When Julien Dossena quit his job as a designer at Balenciaga in December 2012, after the departure of his boss, Nicolas Ghesquière, panic soon set in. “There was no point in staying on,” he admits. “But I’d worked there for four years, often 24/7, and it felt sad.”
Not that he felt that way for long. Just a few weeks later, the boyishly handsome 31-year-old was offered a consultancy at Paco Rabanne. The house’s owner, the Puig group, was struggling to revive Paco Rabanne’s allure as a futuristic label that had dazzled the fashion scene in the 1960s alongside Courrèges and Pierre Cardin. Having gone through two chief designers in as many years, CEO Marc Puig offered the creative director role to Dossena just eight months after he’d joined the company. Dossena’s first collection of glossy leather dresses, metal mesh tops, and silver jeans was widely praised when it was unveiled in Paris last autumn. “I’ve always loved Paco Rabanne for its rebelliousness and modernity,” Dossena enthuses. “I want the new collections to have the same aesthetic impact, but for the young women of now.”
It is worth remembering just how radical Paco Rabanne, now 80 and retired, was. He got his start in 1966 with the collection 12 Unwearable Dresses in Contemporary Materials, in which he used metal, plastic, rubber, and cardboard. He continued to experiment with paper, knitted-fur, and fiberglass clothes for, among others, the singer Françoise Hardy and the actress Brigitte Bardot. Well known for his spiritual beliefs, Rabanne fled Paris shortly before August 11, 1999, convinced that on that day the Russian space station Mir would fall on the city and obliterate it.
Dossena himself is partial to futuristic visions, albeit as a sci-fi enthusiast who enjoys J.G. Ballard’s novels rather than as a prophet of doom. He was born in Brittany, studied art history in Paris, and then fashion in Brussels. After graduating, in 2008, he was hired by Ghesquière, who is now his boyfriend. Participating in Balenciaga’s technical experiments was ideal preparation for Paco Rabanne, which shares a similar laboratorial culture: For his debut, Dossena worked with some of the original Paco Rabanne fabric suppliers, but he took advantage of the latest technologies. “Chain mail was Paco Rabanne’s signature,” observes Laure Heriard Dubreuil, who ordered the collection for her Miami store, the Webster. “But Julien designed the pieces to look lightweight and effortless.”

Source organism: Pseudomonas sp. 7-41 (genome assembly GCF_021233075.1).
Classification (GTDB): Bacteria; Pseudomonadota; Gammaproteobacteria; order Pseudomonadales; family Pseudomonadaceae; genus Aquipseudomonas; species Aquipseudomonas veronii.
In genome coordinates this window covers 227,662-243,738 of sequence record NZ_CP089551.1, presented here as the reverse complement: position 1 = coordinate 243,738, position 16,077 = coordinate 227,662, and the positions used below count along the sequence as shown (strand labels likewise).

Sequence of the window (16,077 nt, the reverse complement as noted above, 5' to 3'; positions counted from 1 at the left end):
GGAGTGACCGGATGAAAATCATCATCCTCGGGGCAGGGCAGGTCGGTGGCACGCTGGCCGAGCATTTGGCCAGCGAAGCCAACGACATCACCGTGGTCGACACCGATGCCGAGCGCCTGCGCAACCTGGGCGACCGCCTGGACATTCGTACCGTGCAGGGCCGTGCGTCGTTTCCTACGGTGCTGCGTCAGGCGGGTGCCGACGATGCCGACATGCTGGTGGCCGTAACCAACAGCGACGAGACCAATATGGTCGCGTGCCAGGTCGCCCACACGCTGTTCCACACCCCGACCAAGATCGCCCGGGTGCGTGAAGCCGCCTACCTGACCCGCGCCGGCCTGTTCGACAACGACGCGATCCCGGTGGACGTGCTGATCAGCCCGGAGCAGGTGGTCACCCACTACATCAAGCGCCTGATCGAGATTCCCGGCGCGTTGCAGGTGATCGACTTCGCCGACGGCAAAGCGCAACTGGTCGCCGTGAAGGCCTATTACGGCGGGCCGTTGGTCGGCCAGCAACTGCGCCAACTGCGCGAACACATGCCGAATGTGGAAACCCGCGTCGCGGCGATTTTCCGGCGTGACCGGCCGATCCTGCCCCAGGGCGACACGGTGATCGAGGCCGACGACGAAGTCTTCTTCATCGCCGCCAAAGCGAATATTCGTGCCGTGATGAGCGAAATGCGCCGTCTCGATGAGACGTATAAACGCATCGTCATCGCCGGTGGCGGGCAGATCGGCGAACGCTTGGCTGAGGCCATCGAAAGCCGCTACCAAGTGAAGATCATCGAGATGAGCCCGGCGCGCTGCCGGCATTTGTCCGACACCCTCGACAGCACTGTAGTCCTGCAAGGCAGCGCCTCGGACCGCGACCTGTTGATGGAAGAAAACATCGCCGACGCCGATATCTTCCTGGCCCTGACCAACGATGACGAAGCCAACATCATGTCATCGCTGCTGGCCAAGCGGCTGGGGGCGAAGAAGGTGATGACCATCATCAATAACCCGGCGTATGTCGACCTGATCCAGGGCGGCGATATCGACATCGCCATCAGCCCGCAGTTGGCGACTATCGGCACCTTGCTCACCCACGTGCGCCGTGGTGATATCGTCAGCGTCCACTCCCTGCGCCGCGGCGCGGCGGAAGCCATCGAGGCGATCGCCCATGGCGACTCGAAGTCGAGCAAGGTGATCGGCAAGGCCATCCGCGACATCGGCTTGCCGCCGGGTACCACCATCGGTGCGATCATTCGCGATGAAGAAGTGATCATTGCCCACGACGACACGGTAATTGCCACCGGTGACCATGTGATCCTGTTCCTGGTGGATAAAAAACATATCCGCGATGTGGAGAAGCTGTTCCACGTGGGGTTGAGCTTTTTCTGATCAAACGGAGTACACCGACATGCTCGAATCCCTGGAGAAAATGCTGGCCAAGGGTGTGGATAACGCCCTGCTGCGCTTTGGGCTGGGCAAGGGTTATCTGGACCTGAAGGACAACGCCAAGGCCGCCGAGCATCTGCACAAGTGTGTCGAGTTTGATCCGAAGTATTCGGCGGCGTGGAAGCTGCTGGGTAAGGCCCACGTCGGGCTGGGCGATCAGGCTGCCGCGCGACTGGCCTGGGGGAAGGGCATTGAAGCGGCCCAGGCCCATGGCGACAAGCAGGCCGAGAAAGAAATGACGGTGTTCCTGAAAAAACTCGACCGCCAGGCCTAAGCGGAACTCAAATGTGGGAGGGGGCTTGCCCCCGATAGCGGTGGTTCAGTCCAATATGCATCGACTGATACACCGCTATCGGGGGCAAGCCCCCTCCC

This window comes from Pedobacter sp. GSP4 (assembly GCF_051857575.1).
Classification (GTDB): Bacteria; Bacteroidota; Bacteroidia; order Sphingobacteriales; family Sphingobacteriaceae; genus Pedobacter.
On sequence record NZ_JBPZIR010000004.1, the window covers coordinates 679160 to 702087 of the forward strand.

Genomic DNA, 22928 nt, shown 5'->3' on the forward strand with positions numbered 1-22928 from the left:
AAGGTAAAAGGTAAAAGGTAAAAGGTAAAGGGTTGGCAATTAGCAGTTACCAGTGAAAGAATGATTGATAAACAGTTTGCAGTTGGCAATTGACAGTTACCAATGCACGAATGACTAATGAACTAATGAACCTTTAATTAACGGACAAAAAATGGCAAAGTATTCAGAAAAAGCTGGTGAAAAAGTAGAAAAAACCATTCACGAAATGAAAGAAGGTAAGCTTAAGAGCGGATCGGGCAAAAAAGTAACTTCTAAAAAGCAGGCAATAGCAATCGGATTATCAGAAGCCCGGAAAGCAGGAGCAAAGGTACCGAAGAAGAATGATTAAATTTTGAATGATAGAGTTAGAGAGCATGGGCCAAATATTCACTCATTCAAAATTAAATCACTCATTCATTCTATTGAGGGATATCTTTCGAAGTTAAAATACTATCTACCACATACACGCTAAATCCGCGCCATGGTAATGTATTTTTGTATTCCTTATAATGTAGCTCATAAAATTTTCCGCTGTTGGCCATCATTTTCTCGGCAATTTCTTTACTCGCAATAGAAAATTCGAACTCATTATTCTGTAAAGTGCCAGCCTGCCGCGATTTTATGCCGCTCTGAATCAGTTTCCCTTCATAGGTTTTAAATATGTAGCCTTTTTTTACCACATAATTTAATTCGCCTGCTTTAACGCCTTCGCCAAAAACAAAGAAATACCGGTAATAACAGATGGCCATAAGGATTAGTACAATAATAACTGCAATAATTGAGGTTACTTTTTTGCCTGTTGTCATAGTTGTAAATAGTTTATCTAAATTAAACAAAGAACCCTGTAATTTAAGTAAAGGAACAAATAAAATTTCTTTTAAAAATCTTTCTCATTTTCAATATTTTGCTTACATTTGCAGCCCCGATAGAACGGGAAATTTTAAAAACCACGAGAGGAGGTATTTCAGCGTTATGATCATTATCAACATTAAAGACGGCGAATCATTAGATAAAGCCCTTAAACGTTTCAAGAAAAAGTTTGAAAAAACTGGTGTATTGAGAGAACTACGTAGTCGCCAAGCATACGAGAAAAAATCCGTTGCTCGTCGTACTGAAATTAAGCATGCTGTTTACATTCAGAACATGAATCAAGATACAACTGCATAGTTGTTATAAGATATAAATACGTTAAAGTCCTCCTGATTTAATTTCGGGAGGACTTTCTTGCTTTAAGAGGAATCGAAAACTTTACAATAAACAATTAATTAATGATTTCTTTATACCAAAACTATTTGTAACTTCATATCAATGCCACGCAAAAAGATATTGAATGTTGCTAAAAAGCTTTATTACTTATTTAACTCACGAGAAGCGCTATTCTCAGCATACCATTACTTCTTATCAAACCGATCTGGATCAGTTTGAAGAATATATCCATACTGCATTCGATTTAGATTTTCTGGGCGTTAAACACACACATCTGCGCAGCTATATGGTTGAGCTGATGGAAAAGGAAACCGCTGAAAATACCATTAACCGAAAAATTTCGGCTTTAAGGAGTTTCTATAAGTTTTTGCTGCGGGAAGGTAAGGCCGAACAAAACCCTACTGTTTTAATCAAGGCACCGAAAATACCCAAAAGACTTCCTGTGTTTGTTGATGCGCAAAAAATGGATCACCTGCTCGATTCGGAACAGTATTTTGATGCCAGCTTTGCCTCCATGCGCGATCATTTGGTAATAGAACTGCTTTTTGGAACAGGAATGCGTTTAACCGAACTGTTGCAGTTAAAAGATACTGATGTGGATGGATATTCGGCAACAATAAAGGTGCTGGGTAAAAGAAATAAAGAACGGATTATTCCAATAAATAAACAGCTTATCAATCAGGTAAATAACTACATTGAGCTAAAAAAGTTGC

Rejuvenating the clothes is only the start for Dossena, who also runs Atto, a label he cofounded with two fellow Balenciaga alums. Like Ghesquière and other designers he admires—including Martin Margiela and Helmut Lang—he sees the collection as part of a wider vision. “If you begin with the clothes and add the bags, the logo, the boutiques, and everything else, then you can go like a cannonball!” he says. “What I love about sci-fi is that you get to invent a whole world, complete with landscape, architecture, and characters. Paco Rabanne did that with his women in metal dresses surrounded by metal walls and metal furniture. Now it’s up to me to build my own visual reality.”
4 Up-and-Coming Designers
Read more about designer Juan Carlos Obando here.
Juan Carlos Obando, with models and his muse, the singer Amanda Sudano (bottom left), in his designs at Bar Marmont in the Chateau Marmont hotel, Los Angeles.
Hair by Marion Anée for Leonor Greyl at airportagency.com; makeup by Aude Gill at Studio 57. Models: Lena Hardt at DNA Model Management; Harleth Kuusik at the Society Management; Mijo Mihaljcic at IMG Models; Maja Salamon at Next Management. Digital technician: Nick Dehadray; photography assistants: Edward Singleton, Paul Jedwab; fashion assistant: Florie Vitse; production: Belinda Foord at Shiny Projects.